Wednesday, March 14, 2012
First scientific expedition
Update.--I have updated this blog entry with the initial Web pages which will be a suite of Web pages on the 1896 expedtion by the USGS team. The first set has the overview which will serve as the guide and the description and a map of the route of the 1896 expedition. These Web pages will be updated and added as work conintues on this project.
Original Post.--In July 1896, the first scientific expedition of Mount Rainer was sponsored by the US Geological Survey with a team of Bailey Willis, expedition leader and engineer turned geologist who pioneered some of the trails into the northwest quadrant of what is now the National Park, Israel Cook Russell, geologist, and George Otis Smith, another geologist, and others.
The purpose of the expedition was to explore and identify the geology and glaciers of the mountain. The expedition used the trail established by Willis which went as far as Chenuis Falls, and the group cut a new trail to the foot of the Carbon glacier to establish a base camp. From there a team of four summited the mountain where they stayed overnight due to darkness. They took a descent route to Paradise Park where they found a party of campers to rest and explore Emmons glacier before returning to the Carbon River base camp.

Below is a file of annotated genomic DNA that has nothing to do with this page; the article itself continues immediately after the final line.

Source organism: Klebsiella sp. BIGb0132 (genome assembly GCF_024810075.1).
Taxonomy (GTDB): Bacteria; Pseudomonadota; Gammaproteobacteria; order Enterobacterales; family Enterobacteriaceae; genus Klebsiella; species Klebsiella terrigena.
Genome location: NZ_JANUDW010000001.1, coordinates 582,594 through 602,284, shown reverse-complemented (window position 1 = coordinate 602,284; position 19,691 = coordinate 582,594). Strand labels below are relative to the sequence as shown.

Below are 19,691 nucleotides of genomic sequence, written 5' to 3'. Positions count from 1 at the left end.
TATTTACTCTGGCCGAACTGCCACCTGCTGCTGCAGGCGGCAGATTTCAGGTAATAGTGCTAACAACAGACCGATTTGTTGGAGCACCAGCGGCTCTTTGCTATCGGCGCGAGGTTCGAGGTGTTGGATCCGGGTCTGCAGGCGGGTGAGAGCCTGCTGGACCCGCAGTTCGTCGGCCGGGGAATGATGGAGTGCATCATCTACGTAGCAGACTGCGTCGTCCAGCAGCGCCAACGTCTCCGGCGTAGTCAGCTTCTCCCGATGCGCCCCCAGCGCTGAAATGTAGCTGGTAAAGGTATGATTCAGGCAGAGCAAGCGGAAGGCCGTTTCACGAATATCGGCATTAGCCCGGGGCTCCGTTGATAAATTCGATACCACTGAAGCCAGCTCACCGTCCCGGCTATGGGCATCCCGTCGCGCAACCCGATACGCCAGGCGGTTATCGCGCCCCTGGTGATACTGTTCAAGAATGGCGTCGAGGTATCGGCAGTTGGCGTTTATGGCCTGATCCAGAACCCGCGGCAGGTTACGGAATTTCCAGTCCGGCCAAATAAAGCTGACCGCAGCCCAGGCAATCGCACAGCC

Once rested againthey explored the areas of Spray Park and the upper Mowich River basin on the way back to Carbonado. This trip is fully described along with the geology and glaciers in Russell's chapter in the 1896-97 Annual Report, "Glaciers of Mount Rainier" and you can also find a brief description in Aubrey Haines' book, "Mountain Fever."
When the report was published, they had identified and named many of the glaciers on Mount Rainier, see map below.
The map doesn't show the Carbon River valley and the trail established to Chenuis Falls, but it shows the two other trails which had been developed in and around Mount Rainier, the Grindstone Trail up the Mowich River valley to Spray Park and the Nisqually Trail from Longmire to Paradise Park. All of this was the state of the area when it became a National Park in 1899.